My eyes got wide. Tucked along the quay at Key Largo’s Ocean Reef Club were 21 classic yachts. It was an eclectic collection of freshly varnished wood and historic interiors that, according to Ocean Reef Club’s Vintage Weekend founder Vicki Goldstein, was the “hero” of the show. “The collection this year was very strong,” she says. Even better, the yacht owners were happy to let enthusiasts step aboard. Lou Jezdimir brought Aurora II, his 1947 61-foot Trumpy. “This isn’t the biggest antique boat show, but it’s the best,” Jezdimir says. “The quality of the yachts are exceptional and, unlike some other shows, there aren’t ‘Do Not Touch’ signs on the boats. The owners want you to see their boats.”
Jezdimir, who lives aboard Aurora II, says she was John Trumpy’s personal yacht, and presumably his favorite since he kept her for seven years. Jezdimir bought the boat early last year and spent several months restoring her.
“It’s about the largest one I can skipper myself,” he says. “I love living aboard. If I get tired of my neighbors, I just move.”
Albert Wall, owner of Jonathan III, also lives aboard during the winter. Wall purchased the 1958 83-foot Broward Marine eight years ago and did a restoration. “Almost all the equipment, except for the engines, was not working,” he says. “The paintwork and varnish had all failed.”
Working from photos of the boat’s 1959 sea trials in Yachting, Wall and designer Brandon Lucas brought Jonathan III back with historical accuracy. Original features such as the pink formica counters in the master head survived, and Wall was able to save the original dining table. Like Jezdimir, Wall sees beauty in the elegant designs and intricate woodwork. “I also like their feel underway,” he says. “They ride softer than a fiberglass boat.”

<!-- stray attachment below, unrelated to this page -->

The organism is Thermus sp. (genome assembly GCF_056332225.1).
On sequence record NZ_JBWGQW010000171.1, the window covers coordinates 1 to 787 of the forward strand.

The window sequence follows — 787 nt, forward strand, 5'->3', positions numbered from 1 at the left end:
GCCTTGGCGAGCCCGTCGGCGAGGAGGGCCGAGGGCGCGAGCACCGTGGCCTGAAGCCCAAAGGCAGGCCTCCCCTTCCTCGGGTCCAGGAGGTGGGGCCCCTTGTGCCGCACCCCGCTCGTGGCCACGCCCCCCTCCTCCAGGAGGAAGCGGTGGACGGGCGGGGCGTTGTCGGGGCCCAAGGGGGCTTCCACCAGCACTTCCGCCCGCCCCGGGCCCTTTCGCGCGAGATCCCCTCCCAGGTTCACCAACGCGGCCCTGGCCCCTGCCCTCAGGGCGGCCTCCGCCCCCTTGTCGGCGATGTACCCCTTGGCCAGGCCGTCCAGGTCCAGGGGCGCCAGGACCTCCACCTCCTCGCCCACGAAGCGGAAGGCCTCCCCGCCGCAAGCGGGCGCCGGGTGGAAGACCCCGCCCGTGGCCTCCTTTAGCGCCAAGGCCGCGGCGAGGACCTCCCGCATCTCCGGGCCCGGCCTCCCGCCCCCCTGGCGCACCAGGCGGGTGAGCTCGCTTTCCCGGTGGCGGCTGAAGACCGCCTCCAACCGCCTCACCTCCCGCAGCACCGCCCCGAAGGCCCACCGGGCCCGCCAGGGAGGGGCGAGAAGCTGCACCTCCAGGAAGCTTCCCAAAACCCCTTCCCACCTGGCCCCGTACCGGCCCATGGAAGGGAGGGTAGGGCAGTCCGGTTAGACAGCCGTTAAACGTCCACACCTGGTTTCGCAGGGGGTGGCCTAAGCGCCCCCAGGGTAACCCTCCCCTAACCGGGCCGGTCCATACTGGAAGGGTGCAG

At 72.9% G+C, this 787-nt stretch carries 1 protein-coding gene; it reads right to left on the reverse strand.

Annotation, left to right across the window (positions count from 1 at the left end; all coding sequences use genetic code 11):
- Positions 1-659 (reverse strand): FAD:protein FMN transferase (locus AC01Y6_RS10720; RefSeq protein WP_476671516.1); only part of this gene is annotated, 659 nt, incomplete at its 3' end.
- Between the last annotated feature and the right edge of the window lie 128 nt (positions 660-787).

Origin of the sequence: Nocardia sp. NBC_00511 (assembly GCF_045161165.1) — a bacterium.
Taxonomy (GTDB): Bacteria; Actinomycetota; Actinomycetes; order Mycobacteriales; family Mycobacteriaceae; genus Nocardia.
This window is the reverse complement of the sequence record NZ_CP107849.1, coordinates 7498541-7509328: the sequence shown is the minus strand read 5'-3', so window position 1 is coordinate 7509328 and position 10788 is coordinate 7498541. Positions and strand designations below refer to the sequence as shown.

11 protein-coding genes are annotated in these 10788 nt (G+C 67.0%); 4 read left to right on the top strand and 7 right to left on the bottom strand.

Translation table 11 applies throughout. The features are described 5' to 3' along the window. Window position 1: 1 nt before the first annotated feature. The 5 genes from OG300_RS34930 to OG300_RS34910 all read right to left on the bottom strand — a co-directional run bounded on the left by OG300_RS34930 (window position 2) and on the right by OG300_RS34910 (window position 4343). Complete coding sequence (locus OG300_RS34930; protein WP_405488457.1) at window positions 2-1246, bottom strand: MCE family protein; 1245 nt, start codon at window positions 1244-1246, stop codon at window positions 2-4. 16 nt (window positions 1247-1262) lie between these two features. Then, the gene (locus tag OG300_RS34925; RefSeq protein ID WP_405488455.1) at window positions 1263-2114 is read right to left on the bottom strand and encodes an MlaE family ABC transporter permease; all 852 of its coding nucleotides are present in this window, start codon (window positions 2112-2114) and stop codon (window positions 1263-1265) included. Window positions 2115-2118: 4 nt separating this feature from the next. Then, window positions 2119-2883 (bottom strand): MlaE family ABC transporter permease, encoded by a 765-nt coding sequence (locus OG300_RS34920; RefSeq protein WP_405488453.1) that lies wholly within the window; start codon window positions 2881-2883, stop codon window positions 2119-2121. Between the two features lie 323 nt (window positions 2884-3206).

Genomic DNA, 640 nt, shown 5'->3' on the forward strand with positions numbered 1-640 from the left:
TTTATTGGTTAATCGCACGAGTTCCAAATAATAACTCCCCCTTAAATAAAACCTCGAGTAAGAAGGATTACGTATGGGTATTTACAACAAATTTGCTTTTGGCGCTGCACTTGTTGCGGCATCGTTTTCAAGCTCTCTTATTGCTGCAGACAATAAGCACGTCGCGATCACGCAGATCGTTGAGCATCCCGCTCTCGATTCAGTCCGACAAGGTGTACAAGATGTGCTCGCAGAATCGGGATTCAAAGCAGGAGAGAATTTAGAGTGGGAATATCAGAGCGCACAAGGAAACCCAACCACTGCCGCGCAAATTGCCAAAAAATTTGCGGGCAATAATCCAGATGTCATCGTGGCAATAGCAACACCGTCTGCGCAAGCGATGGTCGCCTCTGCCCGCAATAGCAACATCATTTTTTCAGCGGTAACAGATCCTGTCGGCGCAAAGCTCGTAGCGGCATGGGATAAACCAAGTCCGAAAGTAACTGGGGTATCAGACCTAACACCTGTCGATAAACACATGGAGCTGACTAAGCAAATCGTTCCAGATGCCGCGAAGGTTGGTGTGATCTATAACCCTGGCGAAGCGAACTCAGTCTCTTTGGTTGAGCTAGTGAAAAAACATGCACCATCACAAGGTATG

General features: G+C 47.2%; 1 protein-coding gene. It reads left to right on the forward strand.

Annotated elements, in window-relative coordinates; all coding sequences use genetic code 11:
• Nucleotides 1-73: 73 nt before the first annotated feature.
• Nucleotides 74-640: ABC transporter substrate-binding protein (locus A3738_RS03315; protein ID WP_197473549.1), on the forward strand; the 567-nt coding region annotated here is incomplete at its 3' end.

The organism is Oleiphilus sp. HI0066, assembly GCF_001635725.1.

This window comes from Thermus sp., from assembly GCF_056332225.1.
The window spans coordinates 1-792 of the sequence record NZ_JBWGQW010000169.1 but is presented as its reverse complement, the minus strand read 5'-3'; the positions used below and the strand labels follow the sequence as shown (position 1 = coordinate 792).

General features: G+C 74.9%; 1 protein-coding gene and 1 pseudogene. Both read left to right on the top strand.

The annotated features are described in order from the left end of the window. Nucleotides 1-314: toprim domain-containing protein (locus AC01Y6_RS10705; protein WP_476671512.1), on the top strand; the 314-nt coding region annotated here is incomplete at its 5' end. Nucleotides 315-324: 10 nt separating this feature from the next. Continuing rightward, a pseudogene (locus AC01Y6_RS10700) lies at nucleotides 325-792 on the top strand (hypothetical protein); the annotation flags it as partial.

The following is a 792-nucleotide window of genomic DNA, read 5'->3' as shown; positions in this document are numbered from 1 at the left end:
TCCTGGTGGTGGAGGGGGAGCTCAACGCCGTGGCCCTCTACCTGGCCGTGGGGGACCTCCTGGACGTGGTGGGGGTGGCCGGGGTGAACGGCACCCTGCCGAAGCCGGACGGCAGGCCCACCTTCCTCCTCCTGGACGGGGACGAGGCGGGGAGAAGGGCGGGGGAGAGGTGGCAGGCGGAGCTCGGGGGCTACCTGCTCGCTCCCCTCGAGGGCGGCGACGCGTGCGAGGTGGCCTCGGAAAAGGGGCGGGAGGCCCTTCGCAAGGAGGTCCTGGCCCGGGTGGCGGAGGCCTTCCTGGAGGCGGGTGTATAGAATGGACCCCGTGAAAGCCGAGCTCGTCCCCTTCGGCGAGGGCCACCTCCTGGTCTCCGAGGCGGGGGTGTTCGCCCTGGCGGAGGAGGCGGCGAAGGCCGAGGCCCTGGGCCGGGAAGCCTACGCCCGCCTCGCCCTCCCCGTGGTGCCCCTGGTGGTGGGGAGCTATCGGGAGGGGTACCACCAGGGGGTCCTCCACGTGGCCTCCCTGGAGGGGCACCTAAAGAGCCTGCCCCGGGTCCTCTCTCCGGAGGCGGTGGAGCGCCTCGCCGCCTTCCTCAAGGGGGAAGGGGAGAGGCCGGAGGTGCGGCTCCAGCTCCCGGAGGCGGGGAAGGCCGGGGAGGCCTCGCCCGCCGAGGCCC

The event at Ocean Reef also included some unbelievable restorations. When country musician Alan Jackson discovered Rhino, a 1958 Rybovich yacht-fisherman, the boat had sunk twice. “The cockpit decks were falling in, there was rot in the rails, and most of it had been glassed over,” says Matt Thompson, Rhino‘s captain. “Alan is extremely knowledgeable about old boats — he has a collection of Packards, Chris-Crafts and an old Dodge — so he knew what it would take.”
The $3 million restoration by Rybovich took two and a half years. “They paid attention to the original details,” Thompson says. “We had one original glass cover for the light fixtures, so we did a mold from it to create the others. We rechromed all the hardware to bring it back to its original condition.”
The most striking yacht at Vintage Weekend was the oldest. Nymph, a 75-foot Matthews motoryacht, was delivered in 1913. Owner Tom Robinson bought the aging hulk seven years ago. “The original restoration budget was $200,000, but that was off by a factor of 10,” says Rodney Bowles, Nymph‘s captain. “The boat had 80 years of poor improvements, including an ill-fitting flybridge and fiberglass covering the wooden hull. It all had to be removed.”
The 104-year-old yacht is stunning. “All the original parts we could find — cabinets, binnacle and others — went back into the boat,” he says. “The newer fiberglass actually saved the original wood beneath.”
Nymph won the People’s Choice award. She was just one great story among many. Three generations of the same family have owned Polly Graf, a 1964 Constellation. White Tornado, a restored 1961, 31-foot Bertram racer, once had a tree growing through her hull.
“Most people only see the work involved,” Jezdimir says. “But we see their charm and uniqueness. We have varnish in our veins.”